Many manufacturers of high quality sunglasses boast of their polarized lenses, but they rarely explain what that means or how the benefits of polarized sunglasses are achieved.
How Polarization Works
Light moves as a wave, just like waves of water on the surface of the ocean. Water waves, however, are usually all oriented vertically; while they might travel in different directions, the oscillation (or vibration) is always vertical. Water waves naturally have one polarization.
Light waves, on the other hand, do not. As explained in The Physics Classroom, even if they are moving in the same direction, light waves oscillate in all directions and are unpolarized. A beam of light traveling parallel to the ground can vibrate horizontally, vertically, or at any of the diagonal angles in between. When light hits a surface like glass, water, or snow, the surface reflects more light that is horizontally polarized.
A polarizing lens filters out light that is vibrating in a certain direction. For sunglasses, that direction is horizontal, in order to filter out glare from reflective surfaces. Polarized sunglasses actually filter out a whole wide range of polarizations and only let light through that is vertically (or close to vertically) polarized.
The Benefits of Polarized Sunglasses
Polarized lenses are great for reducing glare—light reflected off snow, water, or other shiny surfaces—according to the Mayo Clinic. This makes them ideal for snow sports like skiing and water sports like fishing or canoeing. They are also useful for driving, as they are particularly effective at reducing glare on wet roads.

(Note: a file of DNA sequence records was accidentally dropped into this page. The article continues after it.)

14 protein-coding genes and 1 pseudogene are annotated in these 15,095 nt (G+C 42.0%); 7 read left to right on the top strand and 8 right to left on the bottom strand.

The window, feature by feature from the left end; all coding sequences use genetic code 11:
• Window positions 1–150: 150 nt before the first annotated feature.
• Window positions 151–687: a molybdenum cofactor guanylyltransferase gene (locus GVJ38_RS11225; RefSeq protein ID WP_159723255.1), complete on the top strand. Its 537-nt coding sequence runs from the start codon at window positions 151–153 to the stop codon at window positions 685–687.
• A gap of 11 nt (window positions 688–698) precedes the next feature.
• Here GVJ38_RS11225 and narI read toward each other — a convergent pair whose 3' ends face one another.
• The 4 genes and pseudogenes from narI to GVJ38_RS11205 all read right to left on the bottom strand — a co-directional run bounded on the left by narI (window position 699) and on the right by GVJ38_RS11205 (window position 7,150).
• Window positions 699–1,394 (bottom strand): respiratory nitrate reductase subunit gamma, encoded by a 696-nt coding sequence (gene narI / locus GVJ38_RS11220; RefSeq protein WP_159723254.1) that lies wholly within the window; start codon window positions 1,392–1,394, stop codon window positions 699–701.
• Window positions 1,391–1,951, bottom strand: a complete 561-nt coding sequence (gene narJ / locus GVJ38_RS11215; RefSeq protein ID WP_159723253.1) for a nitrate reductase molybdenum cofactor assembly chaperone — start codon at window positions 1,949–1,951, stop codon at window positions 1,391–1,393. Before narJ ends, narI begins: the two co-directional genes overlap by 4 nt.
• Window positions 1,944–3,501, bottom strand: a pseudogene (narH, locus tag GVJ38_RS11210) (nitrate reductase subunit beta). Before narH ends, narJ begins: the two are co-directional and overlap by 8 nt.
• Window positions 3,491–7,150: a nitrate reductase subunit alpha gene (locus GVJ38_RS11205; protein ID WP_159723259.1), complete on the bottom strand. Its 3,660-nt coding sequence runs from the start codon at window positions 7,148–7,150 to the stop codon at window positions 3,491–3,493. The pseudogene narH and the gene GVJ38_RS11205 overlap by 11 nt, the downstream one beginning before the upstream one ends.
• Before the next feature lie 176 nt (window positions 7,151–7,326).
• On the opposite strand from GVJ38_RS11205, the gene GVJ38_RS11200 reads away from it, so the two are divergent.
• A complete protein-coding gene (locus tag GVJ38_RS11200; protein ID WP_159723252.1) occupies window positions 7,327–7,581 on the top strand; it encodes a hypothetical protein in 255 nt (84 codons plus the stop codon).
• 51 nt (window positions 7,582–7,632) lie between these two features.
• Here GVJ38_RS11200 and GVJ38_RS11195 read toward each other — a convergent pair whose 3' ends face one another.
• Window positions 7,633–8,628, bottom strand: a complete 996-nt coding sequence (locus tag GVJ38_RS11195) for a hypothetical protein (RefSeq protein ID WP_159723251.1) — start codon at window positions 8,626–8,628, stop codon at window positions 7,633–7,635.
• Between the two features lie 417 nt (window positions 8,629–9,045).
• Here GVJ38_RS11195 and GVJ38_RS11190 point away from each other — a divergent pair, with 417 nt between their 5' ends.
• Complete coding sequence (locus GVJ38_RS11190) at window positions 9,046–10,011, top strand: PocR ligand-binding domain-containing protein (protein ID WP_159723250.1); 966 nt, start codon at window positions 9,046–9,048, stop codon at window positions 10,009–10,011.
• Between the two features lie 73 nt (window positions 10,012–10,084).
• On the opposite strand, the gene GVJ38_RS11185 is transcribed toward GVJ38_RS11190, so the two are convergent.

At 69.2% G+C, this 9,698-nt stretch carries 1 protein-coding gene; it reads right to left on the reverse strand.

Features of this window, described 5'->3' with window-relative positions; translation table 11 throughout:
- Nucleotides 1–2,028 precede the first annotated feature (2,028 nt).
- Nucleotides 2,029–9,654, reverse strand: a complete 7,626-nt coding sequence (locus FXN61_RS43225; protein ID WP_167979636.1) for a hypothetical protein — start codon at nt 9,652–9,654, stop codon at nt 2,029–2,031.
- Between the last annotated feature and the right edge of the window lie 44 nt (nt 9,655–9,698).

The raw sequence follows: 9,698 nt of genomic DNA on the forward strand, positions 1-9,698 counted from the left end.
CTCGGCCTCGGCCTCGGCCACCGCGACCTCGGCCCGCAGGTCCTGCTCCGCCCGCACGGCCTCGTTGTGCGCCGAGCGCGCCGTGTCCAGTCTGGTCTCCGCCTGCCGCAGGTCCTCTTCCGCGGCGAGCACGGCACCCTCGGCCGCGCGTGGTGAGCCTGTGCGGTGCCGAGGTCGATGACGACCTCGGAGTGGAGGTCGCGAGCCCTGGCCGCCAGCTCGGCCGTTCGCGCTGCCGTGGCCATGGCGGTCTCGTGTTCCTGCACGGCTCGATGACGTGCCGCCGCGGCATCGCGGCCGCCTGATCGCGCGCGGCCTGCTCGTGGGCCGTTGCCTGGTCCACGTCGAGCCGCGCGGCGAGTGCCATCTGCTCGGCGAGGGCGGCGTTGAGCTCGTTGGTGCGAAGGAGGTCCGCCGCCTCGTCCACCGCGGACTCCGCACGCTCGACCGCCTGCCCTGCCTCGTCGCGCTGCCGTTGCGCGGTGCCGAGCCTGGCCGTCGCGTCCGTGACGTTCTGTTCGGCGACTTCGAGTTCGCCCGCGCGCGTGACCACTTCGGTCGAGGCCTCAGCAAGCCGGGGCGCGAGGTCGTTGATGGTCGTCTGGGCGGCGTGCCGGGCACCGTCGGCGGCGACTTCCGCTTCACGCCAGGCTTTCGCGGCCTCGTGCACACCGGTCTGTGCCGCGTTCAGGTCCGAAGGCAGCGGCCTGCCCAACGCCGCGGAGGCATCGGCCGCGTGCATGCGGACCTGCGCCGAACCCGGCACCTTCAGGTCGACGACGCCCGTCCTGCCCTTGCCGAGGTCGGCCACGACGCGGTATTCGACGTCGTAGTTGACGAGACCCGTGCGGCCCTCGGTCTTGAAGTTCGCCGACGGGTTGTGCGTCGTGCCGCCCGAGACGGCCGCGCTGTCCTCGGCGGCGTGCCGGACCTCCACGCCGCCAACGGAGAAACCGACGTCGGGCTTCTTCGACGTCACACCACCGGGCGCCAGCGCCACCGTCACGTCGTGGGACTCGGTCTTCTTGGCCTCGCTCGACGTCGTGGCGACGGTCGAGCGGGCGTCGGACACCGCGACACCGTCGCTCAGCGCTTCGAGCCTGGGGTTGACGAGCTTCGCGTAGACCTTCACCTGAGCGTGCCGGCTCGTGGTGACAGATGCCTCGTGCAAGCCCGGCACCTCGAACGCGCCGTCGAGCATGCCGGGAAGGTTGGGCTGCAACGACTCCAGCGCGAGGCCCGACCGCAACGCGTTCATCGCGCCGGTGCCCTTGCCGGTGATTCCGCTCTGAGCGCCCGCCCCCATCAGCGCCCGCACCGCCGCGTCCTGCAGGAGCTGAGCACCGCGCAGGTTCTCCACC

Do Polarized Lenses Offer UV Protection?
The most important factor in choosing sunglasses is UV protection (aside from looking awesome, perhaps). The National Eye Institute recommends lenses that block 99 to 100 percent of UVA and UVB rays. Polarization and UV blocking are mostly unrelated—polarized lenses can be, but are not necessarily, UV blocking. So even when buying glasses with polarized lenses, make sure to also check for the UV rating.
The Disadvantages of Polarization
While polarization mostly makes vision clearer, it can interact strangely with certain light sources. One thing people tend to notice is that if you look at the sky on the horizon and tilt your head to the side, the sky changes color; however, this is not usually a major problem.
What can be annoying, however, is when the polarization interacts with screens of electronic devices or treated glass. Certain car windshields will create distinctive patterns when viewed through polarized lenses. This is because windshields are made from tempered safety glass, which is treated to break into small, round granules rather than dangerously sharp pieces.
LCD screens and certain other electronic devices can have a similar interaction, creating swirling color patterns that obscure the screen. To make sure this won’t be a problem for you, borrow a pair of polarized sunglasses and try looking through your car windshield and at any electronic devices that you like to use while outside.
For questions or comments, contact Woodhams Eye Clinic.
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